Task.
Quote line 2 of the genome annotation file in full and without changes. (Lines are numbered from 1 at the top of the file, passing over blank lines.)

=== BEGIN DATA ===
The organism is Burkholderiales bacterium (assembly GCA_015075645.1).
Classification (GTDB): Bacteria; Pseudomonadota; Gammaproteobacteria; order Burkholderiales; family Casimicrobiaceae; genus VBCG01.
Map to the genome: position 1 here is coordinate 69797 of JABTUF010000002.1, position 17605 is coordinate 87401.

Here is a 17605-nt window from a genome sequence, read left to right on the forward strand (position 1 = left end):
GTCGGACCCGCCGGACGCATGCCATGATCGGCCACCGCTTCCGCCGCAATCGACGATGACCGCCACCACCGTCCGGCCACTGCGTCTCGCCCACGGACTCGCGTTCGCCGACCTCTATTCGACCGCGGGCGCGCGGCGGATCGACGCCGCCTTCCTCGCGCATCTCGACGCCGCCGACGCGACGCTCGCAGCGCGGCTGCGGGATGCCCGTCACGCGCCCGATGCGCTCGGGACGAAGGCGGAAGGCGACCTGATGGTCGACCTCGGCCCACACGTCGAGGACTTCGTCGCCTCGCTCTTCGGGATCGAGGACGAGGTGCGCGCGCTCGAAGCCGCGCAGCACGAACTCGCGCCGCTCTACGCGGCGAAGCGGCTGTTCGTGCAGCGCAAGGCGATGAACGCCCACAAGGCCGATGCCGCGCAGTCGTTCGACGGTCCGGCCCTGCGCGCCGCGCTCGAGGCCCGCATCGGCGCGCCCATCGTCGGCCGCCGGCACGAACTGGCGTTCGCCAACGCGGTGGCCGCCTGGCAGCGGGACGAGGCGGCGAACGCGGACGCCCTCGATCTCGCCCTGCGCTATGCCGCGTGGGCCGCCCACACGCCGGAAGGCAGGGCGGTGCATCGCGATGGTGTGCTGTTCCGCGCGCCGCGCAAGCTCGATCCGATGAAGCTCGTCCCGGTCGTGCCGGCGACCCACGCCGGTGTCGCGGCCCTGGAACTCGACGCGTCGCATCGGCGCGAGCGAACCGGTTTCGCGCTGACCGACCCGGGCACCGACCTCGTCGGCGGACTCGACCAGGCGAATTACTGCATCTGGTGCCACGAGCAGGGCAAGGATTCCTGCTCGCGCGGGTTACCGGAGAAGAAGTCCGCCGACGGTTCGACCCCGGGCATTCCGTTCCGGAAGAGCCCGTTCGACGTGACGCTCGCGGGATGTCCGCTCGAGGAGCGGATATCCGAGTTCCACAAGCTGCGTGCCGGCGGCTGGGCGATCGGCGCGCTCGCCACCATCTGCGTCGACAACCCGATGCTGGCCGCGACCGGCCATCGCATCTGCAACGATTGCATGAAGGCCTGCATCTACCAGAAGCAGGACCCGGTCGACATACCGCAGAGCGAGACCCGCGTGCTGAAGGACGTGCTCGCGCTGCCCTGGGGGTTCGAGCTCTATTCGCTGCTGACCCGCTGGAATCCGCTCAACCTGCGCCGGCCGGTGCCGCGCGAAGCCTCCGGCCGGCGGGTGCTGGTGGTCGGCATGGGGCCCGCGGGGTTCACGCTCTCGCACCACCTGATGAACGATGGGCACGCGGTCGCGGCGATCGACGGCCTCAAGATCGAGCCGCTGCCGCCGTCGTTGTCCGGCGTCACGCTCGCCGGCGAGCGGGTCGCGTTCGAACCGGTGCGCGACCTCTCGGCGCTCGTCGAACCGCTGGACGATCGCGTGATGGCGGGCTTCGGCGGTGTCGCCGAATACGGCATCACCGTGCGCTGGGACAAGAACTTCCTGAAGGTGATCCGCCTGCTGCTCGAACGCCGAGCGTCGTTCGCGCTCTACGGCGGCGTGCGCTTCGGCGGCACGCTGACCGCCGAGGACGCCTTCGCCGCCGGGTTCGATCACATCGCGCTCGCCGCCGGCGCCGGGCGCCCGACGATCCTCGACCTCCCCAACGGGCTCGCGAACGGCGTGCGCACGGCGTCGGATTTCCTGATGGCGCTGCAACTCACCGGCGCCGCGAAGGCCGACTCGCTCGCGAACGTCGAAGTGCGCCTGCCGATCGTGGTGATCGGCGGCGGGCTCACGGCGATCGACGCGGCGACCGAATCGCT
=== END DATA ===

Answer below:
Classification (GTDB): Bacteria; Pseudomonadota; Gammaproteobacteria; order Burkholderiales; family Casimicrobiaceae; genus VBCG01.